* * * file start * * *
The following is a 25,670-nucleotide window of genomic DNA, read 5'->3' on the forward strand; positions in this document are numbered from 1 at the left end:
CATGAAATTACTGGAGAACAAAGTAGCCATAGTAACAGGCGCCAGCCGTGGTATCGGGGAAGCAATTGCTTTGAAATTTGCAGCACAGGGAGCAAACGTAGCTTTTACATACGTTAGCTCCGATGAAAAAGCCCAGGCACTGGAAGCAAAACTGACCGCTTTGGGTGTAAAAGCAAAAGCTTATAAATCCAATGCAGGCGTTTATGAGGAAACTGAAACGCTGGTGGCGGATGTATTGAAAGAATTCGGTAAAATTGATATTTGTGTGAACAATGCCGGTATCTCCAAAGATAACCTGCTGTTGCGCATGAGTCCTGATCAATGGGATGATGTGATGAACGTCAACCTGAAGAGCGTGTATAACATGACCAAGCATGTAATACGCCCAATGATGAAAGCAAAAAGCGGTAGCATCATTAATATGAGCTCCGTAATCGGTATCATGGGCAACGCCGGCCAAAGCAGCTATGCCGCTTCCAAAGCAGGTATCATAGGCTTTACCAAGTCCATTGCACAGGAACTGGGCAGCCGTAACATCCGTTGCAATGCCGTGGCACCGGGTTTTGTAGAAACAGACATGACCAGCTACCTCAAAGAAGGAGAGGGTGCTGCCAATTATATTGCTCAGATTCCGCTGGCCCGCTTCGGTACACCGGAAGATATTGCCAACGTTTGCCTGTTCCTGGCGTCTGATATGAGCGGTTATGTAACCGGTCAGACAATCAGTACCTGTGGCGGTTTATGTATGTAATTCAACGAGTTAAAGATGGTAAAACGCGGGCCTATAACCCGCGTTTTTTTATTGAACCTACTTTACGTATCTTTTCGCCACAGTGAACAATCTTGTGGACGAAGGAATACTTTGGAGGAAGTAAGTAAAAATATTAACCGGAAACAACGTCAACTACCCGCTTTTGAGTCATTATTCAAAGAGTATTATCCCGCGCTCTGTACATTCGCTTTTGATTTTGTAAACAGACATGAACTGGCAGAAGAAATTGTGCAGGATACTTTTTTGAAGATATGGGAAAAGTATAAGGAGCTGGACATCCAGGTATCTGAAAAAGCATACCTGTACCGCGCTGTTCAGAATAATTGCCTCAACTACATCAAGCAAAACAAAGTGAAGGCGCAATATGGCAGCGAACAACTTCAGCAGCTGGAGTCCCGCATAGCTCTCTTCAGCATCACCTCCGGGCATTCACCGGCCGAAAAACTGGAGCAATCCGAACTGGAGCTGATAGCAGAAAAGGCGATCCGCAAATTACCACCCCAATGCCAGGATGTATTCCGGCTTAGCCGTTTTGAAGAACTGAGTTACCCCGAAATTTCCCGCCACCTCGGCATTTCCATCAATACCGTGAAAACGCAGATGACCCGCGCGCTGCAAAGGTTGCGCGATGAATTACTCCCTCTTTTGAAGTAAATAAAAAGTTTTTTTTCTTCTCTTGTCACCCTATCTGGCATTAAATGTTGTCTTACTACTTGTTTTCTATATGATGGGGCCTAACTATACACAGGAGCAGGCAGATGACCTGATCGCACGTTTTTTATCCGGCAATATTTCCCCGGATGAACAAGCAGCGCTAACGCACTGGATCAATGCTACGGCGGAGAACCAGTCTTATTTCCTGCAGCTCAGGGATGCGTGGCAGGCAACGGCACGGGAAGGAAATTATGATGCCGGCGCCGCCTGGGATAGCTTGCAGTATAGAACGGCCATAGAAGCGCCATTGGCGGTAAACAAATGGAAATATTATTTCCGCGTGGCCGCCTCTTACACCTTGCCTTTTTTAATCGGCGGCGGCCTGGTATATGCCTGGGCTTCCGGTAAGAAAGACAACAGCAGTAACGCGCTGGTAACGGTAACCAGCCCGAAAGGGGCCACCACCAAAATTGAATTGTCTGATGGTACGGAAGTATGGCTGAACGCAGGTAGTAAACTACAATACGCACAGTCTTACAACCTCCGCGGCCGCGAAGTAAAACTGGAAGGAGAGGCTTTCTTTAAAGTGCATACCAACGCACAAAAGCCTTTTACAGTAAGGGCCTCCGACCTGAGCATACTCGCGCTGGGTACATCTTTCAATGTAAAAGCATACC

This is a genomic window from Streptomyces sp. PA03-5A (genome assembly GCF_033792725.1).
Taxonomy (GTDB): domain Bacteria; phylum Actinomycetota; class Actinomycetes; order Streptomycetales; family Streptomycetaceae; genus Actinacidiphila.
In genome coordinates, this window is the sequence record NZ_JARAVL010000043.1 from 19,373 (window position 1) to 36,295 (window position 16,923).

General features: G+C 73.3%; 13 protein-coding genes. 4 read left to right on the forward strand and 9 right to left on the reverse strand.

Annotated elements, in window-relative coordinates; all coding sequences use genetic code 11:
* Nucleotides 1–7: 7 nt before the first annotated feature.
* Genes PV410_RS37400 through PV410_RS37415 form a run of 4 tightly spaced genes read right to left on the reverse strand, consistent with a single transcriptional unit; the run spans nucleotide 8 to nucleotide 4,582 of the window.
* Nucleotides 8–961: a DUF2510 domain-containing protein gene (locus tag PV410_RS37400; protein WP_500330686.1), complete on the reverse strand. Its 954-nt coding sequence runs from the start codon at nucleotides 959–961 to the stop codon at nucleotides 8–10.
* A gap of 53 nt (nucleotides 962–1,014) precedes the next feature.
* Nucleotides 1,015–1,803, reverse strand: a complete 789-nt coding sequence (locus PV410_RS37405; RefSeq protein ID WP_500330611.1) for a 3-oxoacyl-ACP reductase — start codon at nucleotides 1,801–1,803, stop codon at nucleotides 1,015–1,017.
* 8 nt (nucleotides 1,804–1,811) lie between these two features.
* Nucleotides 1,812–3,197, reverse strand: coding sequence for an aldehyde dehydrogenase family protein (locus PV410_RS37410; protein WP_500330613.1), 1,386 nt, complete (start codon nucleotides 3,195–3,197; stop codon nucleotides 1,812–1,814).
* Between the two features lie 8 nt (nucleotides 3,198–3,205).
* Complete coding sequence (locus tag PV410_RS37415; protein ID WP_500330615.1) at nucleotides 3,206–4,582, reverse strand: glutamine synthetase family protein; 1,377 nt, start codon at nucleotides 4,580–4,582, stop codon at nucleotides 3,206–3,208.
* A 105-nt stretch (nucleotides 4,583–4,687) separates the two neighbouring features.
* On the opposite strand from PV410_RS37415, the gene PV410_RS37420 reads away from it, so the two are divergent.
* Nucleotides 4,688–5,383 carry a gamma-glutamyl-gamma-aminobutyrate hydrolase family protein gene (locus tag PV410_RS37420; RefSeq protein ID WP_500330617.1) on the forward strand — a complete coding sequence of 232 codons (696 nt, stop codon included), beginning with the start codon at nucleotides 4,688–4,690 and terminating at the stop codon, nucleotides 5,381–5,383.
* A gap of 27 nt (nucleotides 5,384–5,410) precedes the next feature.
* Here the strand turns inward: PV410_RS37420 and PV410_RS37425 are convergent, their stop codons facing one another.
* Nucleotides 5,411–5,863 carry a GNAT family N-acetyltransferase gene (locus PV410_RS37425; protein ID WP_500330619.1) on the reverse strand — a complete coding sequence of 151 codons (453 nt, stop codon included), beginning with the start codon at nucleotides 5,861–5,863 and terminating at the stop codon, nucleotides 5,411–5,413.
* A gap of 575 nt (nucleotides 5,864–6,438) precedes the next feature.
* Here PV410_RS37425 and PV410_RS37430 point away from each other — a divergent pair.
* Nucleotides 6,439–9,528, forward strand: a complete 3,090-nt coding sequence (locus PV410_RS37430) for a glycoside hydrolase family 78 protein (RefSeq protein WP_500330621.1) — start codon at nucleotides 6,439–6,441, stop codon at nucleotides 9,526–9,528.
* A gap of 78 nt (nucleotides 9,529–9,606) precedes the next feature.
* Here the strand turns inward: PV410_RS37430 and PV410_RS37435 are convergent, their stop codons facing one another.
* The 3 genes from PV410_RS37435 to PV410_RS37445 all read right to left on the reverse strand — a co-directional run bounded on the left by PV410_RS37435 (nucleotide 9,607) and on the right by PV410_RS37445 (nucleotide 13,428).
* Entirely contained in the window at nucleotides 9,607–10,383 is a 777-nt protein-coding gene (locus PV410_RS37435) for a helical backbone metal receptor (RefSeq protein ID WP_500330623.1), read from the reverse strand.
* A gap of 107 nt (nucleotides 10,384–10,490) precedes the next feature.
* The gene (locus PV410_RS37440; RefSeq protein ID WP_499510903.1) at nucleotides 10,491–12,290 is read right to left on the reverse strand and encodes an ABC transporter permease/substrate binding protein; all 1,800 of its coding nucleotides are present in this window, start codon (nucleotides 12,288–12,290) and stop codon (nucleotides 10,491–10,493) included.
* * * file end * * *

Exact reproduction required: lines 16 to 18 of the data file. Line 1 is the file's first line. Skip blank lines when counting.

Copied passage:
* Complete coding sequence (locus tag PV410_RS37415; protein ID WP_500330615.1) at nucleotides 3,206–4,582, reverse strand: glutamine synthetase family protein; 1,377 nt, start codon at nucleotides 4,580–4,582, stop codon at nucleotides 3,206–3,208.
* A 105-nt stretch (nucleotides 4,583–4,687) separates the two neighbouring features.
* On the opposite strand from PV410_RS37415, the gene PV410_RS37420 reads away from it, so the two are divergent.